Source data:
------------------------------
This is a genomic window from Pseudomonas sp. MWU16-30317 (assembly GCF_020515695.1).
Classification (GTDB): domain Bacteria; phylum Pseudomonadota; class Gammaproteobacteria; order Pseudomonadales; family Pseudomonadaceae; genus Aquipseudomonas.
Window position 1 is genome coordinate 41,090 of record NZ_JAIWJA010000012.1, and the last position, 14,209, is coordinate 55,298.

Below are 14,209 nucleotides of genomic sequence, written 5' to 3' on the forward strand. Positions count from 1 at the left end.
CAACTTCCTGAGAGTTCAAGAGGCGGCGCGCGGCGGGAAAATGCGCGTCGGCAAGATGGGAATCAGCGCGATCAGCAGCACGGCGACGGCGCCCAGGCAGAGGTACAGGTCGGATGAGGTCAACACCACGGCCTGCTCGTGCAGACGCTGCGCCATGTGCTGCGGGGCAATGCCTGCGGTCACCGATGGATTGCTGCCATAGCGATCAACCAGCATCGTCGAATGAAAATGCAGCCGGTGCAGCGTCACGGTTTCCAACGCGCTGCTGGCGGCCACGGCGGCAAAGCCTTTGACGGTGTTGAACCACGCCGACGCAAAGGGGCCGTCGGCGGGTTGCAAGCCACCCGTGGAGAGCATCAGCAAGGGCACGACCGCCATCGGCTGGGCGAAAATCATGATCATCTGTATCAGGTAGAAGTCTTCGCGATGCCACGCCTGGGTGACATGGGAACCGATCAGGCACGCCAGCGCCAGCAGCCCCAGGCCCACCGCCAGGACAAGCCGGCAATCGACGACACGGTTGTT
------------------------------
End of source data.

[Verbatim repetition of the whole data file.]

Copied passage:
This is a genomic window from Pseudomonas sp. MWU16-30317 (assembly GCF_020515695.1).
Classification (GTDB): domain Bacteria; phylum Pseudomonadota; class Gammaproteobacteria; order Pseudomonadales; family Pseudomonadaceae; genus Aquipseudomonas.
Window position 1 is genome coordinate 41,090 of record NZ_JAIWJA010000012.1, and the last position, 14,209, is coordinate 55,298.

Below are 14,209 nucleotides of genomic sequence, written 5' to 3' on the forward strand. Positions count from 1 at the left end.
CAACTTCCTGAGAGTTCAAGAGGCGGCGCGCGGCGGGAAAATGCGCGTCGGCAAGATGGGAATCAGCGCGATCAGCAGCACGGCGACGGCGCCCAGGCAGAGGTACAGGTCGGATGAGGTCAACACCACGGCCTGCTCGTGCAGACGCTGCGCCATGTGCTGCGGGGCAATGCCTGCGGTCACCGATGGATTGCTGCCATAGCGATCAACCAGCATCGTCGAATGAAAATGCAGCCGGTGCAGCGTCACGGTTTCCAACGCGCTGCTGGCGGCCACGGCGGCAAAGCCTTTGACGGTGTTGAACCACGCCGACGCAAAGGGGCCGTCGGCGGGTTGCAAGCCACCCGTGGAGAGCATCAGCAAGGGCACGACCGCCATCGGCTGGGCGAAAATCATGATCATCTGTATCAGGTAGAAGTCTTCGCGATGCCACGCCTGGGTGACATGGGAACCGATCAGGCACGCCAGCGCCAGCAGCCCCAGGCCCACCGCCAGGACAAGCCGGCAATCGACGACACGGTTGTT